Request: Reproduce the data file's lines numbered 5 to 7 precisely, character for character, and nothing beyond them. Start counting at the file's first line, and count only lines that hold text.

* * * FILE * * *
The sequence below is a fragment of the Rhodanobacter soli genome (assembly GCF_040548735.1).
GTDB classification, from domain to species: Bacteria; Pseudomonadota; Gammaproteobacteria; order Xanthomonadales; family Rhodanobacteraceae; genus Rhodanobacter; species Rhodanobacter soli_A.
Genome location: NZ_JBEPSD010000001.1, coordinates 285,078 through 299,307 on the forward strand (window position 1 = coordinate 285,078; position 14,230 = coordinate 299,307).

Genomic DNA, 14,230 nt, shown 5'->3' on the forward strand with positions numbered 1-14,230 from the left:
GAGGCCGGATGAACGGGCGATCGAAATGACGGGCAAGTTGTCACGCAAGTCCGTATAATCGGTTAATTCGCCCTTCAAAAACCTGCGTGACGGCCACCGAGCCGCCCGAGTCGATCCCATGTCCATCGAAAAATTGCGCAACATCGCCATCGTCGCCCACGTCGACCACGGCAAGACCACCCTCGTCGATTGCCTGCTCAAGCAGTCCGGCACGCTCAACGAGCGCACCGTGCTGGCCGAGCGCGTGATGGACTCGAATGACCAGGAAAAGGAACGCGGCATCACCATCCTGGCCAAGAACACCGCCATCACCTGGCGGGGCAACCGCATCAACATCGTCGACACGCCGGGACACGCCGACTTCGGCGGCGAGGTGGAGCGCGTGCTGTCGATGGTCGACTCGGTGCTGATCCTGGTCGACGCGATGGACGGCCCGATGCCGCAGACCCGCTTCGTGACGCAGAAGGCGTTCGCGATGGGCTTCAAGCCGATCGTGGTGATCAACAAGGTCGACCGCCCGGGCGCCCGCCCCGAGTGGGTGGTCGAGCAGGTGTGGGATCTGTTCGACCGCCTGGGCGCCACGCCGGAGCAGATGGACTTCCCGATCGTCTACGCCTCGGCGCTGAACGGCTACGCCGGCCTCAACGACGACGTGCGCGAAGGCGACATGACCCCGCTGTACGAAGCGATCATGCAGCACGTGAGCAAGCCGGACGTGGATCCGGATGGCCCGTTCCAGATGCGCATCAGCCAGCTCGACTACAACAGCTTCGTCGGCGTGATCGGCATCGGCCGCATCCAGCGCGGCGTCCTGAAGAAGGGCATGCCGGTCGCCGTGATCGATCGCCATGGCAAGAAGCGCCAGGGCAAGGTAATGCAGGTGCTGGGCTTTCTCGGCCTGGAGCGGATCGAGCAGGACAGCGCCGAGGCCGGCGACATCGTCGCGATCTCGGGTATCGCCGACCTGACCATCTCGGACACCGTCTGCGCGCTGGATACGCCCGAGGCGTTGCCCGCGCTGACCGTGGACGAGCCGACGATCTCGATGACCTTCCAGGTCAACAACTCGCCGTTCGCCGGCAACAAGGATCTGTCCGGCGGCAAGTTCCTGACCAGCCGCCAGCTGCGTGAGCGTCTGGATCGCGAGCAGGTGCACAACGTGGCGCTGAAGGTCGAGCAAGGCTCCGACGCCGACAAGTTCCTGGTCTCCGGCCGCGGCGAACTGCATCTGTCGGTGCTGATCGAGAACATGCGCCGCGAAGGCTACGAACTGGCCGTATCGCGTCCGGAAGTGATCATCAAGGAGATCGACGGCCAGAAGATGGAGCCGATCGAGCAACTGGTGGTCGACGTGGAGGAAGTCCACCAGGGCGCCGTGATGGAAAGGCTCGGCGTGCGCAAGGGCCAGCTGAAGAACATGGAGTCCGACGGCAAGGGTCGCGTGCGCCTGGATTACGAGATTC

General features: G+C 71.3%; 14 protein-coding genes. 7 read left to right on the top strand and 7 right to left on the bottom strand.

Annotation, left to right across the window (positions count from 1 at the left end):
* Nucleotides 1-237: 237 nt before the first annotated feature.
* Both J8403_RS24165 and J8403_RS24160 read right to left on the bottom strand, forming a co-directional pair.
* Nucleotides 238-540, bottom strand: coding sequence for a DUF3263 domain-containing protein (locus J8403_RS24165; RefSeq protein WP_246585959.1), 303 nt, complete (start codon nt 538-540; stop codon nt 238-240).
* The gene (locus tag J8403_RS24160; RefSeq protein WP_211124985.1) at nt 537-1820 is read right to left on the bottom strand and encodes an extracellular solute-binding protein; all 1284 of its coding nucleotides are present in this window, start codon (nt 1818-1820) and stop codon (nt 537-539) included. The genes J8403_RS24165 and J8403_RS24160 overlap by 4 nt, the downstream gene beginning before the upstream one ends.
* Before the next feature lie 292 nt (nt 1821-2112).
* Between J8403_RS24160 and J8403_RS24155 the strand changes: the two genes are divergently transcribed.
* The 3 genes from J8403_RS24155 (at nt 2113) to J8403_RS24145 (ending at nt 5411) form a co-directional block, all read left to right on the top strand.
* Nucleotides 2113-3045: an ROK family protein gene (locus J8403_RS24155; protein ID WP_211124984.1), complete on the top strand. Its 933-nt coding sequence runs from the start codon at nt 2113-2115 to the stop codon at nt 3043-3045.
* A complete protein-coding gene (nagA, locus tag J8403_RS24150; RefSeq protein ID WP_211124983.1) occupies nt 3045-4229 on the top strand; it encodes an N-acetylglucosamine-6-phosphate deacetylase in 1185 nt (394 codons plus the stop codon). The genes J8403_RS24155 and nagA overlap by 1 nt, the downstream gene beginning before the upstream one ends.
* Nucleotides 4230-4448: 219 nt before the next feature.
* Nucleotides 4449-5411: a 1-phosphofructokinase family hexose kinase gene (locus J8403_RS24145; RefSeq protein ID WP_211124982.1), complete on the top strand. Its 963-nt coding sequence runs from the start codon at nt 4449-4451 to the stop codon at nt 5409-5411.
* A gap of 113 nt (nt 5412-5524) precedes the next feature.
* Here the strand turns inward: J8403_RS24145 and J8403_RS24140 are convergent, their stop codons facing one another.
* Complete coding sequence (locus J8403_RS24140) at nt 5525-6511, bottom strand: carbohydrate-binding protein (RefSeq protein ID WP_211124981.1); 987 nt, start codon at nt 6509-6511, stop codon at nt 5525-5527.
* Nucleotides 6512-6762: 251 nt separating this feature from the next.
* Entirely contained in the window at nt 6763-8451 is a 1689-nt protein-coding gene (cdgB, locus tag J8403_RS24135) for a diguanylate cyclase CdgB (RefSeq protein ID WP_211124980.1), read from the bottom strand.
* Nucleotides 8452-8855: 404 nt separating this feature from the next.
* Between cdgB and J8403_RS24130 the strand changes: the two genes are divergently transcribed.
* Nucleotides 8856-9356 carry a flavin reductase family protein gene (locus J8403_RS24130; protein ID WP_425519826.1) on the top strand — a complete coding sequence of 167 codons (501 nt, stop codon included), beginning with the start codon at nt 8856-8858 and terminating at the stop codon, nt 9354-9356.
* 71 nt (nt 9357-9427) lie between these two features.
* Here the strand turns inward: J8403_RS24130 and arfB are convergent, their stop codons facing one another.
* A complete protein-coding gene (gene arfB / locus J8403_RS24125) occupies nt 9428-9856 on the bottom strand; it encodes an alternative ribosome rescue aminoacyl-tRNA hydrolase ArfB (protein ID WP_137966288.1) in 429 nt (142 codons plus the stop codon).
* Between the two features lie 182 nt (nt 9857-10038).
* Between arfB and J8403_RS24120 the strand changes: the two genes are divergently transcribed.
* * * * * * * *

GAGGCCGGATGAACGGGCGATCGAAATGACGGGCAAGTTGTCACGCAAGTCCGTATAATCGGTTAATTCGCCCTTCAAAAACCTGCGTGACGGCCACCGAGCCGCCCGAGTCGATCCCATGTCCATCGAAAAATTGCGCAACATCGCCATCGTCGCCCACGTCGACCACGGCAAGACCACCCTCGTCGATTGCCTGCTCAAGCAGTCCGGCACGCTCAACGAGCGCACCGTGCTGGCCGAGCGCGTGATGGACTCGAATGACCAGGAAAAGGAACGCGGCATCACCATCCTGGCCAAGAACACCGCCATCACCTGGCGGGGCAACCGCATCAACATCGTCGACACGCCGGGACACGCCGACTTCGGCGGCGAGGTGGAGCGCGTGCTGTCGATGGTCGACTCGGTGCTGATCCTGGTCGACGCGATGGACGGCCCGATGCCGCAGACCCGCTTCGTGACGCAGAAGGCGTTCGCGATGGGCTTCAAGCCGATCGTGGTGATCAACAAGGTCGACCGCCCGGGCGCCCGCCCCGAGTGGGTGGTCGAGCAGGTGTGGGATCTGTTCGACCGCCTGGGCGCCACGCCGGAGCAGATGGACTTCCCGATCGTCTACGCCTCGGCGCTGAACGGCTACGCCGGCCTCAACGACGACGTGCGCGAAGGCGACATGACCCCGCTGTACGAAGCGATCATGCAGCACGTGAGCAAGCCGGACGTGGATCCGGATGGCCCGTTCCAGATGCGCATCAGCCAGCTCGACTACAACAGCTTCGTCGGCGTGATCGGCATCGGCCGCATCCAGCGCGGCGTCCTGAAGAAGGGCATGCCGGTCGCCGTGATCGATCGCCATGGCAAGAAGCGCCAGGGCAAGGTAATGCAGGTGCTGGGCTTTCTCGGCCTGGAGCGGATCGAGCAGGACAGCGCCGAGGCCGGCGACATCGTCGCGATCTCGGGTATCGCCGACCTGACCATCTCGGACACCGTCTGCGCGCTGGATACGCCCGAGGCGTTGCCCGCGCTGACCGTGGACGAGCCGACGATCTCGATGACCTTCCAGGTCAACAACTCGCCGTTCGCCGGCAACAAGGATCTGTCCGGCGGCAAGTTCCTGACCAGCCGCCAGCTGCGTGAGCGTCTGGATCGCGAGCAGGTGCACAACGTGGCGCTGAAGGTCGAGCAAGGCTCCGACGCCGACAAGTTCCTGGTCTCCGGCCGCGGCGAACTGCATCTGTCGGTGCTGATCGAGAACATGCGCCGCGAAGGCTACGAACTGGCCGTATCGCGTCCGGAAGTGATCATCAAGGAGATCGACGGCCAGAAGATGGAGCCGATCGAGCAACTGGTGGTCGACGTGGAGGAAGTCCACCAGGGCGCCGTGATGGAAAGGCTCGGCGTGCGCAAGGGCCAGCTGAAGAACATGGAGTCCGACGGCAAGGGTCGCGTGCGCCTGGATTACGAGATTC

General features: G+C 71.3%; 14 protein-coding genes. 7 read left to right on the top strand and 7 right to left on the bottom strand.

Annotation, left to right across the window (positions count from 1 at the left end):